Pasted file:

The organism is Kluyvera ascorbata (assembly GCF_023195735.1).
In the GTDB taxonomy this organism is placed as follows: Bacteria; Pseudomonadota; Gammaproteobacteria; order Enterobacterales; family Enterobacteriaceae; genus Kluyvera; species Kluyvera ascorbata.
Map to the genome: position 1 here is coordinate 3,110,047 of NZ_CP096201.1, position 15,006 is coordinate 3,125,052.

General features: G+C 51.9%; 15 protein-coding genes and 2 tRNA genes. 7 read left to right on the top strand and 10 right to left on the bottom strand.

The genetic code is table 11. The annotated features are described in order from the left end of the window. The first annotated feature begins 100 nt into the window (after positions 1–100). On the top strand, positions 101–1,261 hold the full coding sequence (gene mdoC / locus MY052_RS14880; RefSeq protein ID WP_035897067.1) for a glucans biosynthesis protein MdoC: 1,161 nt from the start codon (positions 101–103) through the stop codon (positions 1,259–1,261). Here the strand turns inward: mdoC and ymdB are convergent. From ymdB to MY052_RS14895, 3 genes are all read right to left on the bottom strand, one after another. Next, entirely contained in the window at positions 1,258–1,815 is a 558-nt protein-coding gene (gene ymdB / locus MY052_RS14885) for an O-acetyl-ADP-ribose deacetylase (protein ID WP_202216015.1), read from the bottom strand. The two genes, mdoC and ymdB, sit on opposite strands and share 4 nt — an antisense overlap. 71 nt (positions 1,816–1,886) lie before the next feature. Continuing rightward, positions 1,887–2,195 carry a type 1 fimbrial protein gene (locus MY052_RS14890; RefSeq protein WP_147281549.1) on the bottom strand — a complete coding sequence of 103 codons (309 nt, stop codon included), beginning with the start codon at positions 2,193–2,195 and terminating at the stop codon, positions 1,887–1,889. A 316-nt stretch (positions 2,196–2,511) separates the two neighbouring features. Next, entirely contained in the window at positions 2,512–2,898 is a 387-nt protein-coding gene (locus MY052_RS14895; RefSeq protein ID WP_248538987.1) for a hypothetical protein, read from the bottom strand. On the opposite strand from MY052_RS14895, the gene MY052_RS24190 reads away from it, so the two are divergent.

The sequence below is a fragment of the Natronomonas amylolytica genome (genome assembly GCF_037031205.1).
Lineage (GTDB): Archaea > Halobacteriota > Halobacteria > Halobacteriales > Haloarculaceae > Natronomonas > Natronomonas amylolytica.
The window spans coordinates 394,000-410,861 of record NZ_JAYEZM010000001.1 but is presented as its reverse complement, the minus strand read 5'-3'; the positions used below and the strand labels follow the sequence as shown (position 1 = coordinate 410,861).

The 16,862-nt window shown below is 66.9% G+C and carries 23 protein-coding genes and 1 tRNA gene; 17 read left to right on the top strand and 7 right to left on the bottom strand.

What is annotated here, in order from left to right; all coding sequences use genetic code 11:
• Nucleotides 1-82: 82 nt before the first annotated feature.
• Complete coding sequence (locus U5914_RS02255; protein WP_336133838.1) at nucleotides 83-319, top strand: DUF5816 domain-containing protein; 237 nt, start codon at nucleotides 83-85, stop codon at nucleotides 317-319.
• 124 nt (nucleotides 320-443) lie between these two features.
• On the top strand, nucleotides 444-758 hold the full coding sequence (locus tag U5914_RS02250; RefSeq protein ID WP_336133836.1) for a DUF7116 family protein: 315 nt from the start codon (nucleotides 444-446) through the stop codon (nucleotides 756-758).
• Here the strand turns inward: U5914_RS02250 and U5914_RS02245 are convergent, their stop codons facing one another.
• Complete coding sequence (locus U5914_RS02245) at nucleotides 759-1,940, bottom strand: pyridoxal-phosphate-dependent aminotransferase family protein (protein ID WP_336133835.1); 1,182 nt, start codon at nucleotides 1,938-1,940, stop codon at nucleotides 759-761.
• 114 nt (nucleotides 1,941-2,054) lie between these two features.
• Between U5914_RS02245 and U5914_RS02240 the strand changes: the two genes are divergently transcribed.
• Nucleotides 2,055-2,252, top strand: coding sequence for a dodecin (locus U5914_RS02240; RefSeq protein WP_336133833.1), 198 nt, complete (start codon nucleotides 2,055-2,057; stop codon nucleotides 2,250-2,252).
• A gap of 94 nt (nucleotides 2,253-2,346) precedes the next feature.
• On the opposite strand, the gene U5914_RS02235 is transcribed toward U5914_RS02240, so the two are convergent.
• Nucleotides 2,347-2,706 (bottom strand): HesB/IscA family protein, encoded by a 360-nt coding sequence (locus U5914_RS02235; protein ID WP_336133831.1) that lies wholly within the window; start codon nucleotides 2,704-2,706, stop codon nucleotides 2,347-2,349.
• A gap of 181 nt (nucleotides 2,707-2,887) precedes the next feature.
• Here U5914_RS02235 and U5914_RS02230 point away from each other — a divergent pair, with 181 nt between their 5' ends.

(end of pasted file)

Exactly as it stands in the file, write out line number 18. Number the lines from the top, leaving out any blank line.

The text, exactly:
• Between U5914_RS02245 and U5914_RS02240 the strand changes: the two genes are divergently transcribed.